In the space of five hours sharks attacked three surfers at a single Florida beach, while a teenage boy was bitten on a second beach.

The first victim, a 43-year-old local man, was bitten on his lower leg and ankle and rushed to a hospital nearby after a Sunday morning attack (18 September) off New Smyrna Beach, which has been dubbed the "shark bite capital of the world."

Twenty minutes later a second surfer, 36, suffered severe lacerations to both hands in another shark attack. He was also taken to hospital for treatment where he was scheduled to undergo surgery to repair significant damage.

Brandon Jurekovic, a 29-year-old New Smyrna Beach surfer, saw him stumble ashore, screaming.

"He was holding his one hand with his other hand and it was obviously blood red," Jurekovic told the Daytona Beach News-Journal. "He was screaming at the top of his lungs, 'Help, help.' "

"I'm still shook up about what happened," the surfer posted on Facebook page. "But I'm very grateful that I survived and will get to recover. Many people are not so lucky.

"Keep me in your thoughts as I undergo reconstructive surgery to repair my hand."

The third surfer, age 16, suffered a minor laceration to his thigh in an attack in the afternoon and was treated at the scene.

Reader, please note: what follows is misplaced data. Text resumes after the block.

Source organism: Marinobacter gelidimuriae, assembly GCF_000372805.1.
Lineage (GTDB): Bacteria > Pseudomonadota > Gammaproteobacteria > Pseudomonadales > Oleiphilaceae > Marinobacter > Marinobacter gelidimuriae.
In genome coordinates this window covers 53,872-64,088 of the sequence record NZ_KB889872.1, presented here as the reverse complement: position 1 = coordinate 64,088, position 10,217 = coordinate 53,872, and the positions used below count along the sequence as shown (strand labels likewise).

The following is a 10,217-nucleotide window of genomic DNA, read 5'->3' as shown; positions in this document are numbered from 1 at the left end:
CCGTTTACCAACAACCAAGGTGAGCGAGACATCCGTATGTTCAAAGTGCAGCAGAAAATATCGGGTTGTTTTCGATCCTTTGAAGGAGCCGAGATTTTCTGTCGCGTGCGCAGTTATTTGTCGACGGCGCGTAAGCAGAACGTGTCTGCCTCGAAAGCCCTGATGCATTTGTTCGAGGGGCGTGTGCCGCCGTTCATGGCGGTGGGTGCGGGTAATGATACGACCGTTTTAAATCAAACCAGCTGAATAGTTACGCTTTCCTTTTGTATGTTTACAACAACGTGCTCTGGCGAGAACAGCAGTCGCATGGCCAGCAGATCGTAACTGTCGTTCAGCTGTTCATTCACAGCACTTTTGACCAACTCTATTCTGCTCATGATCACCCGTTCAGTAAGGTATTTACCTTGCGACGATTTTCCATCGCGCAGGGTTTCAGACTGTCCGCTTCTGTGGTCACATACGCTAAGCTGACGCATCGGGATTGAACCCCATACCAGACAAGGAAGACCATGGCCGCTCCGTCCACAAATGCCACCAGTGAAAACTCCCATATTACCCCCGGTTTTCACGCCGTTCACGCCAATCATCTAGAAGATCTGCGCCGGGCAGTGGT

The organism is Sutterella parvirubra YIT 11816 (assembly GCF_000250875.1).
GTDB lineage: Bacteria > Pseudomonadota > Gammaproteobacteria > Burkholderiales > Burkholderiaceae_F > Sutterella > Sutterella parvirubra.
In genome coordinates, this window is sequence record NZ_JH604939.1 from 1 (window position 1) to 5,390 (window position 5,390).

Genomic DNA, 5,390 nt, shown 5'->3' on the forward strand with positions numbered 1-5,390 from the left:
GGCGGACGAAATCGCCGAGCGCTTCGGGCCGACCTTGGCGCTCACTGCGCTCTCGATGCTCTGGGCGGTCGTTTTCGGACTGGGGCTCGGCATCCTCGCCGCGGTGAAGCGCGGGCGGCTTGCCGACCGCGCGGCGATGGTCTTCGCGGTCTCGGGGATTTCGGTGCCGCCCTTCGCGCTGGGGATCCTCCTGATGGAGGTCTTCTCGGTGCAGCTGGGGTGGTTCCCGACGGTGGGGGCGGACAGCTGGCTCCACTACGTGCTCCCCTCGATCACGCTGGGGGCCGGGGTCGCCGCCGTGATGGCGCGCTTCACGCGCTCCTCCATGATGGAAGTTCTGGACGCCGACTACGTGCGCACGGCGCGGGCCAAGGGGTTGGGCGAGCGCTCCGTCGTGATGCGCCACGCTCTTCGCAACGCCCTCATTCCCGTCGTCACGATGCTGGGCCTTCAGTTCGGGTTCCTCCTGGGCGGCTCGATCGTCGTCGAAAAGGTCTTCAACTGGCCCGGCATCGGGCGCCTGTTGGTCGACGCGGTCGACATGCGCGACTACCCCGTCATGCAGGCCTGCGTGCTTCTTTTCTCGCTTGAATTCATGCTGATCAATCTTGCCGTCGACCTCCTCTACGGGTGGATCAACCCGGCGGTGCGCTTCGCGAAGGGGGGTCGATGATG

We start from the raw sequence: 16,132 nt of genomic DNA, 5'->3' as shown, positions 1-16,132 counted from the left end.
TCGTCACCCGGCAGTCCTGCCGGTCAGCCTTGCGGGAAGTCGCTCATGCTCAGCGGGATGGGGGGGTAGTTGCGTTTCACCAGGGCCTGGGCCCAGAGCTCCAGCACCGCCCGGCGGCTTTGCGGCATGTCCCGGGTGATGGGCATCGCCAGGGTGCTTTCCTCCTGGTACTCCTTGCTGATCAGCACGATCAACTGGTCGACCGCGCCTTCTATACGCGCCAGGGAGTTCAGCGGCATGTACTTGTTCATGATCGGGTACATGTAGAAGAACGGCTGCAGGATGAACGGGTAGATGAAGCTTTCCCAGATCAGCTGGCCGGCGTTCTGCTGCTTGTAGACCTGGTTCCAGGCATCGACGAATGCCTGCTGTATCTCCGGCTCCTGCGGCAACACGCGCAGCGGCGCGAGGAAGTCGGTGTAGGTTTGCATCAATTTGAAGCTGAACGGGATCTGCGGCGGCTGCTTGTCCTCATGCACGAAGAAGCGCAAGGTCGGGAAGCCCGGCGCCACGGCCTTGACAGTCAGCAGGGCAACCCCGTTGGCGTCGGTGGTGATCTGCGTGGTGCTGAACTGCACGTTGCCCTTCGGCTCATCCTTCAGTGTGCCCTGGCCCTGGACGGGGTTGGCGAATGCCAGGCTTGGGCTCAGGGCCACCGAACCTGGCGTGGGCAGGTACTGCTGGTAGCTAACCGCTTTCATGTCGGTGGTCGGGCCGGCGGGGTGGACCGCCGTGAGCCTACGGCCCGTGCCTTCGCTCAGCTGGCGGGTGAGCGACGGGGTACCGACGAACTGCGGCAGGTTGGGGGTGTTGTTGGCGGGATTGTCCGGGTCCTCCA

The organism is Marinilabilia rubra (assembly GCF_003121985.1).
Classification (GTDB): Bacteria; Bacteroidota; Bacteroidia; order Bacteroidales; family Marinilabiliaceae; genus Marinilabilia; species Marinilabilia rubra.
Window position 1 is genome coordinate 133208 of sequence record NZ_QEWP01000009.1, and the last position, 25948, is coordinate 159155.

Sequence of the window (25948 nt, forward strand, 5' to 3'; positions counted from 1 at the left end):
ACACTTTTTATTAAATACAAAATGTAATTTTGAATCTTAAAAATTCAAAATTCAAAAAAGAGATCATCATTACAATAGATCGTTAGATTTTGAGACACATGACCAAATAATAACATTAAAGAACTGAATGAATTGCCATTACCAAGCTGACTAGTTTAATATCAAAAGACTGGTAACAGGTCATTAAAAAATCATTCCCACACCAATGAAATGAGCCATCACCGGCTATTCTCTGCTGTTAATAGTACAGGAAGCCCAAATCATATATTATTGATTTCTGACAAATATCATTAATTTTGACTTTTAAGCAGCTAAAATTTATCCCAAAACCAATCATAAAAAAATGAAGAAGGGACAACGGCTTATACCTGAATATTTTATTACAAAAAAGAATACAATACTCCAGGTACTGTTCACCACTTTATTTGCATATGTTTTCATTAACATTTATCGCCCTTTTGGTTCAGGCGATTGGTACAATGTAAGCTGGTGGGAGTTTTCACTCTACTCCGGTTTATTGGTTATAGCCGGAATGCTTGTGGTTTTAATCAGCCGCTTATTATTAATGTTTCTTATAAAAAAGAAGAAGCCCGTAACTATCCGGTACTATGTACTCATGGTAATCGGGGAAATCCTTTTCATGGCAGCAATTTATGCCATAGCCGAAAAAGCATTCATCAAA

About 75 miles (121km) to the south, a 13-year-old boy was also bitten by a shark soon after while surfing at Indian Harbour Beach.

"I took a wave and I jumped off of my board. That's when I felt something hit my leg. I looked down and my foot was just gushing blood," Joshua Michael Stuart told Florida Today. The wound was closed with staples at hospital.

None of the injuries was life-threatening. September is the month shark attacks are most likely to happen in Florida.

New Smyrna beach is considered the most dangerous in the world for attack by the many sharks prowling the waters there.

There have been 12 attacks so far this year in Volusia County, where the beach is located. The International Shark Attack File, a non-profit organisation that tracks shark-human interactions, reports 275 attacks in that part of Florida since 1882.

The number of unprovoked shark attacks in the world hit a record 98 in 2015, but Volusia's attacks are already up year-to date.

Most of the world's attacks in 2015 — 76.5% — occurred in North America, which tallied a total of 59 unprovoked attacks, and Florida topped the list.

Australia followed with 18, and South Africa had eight.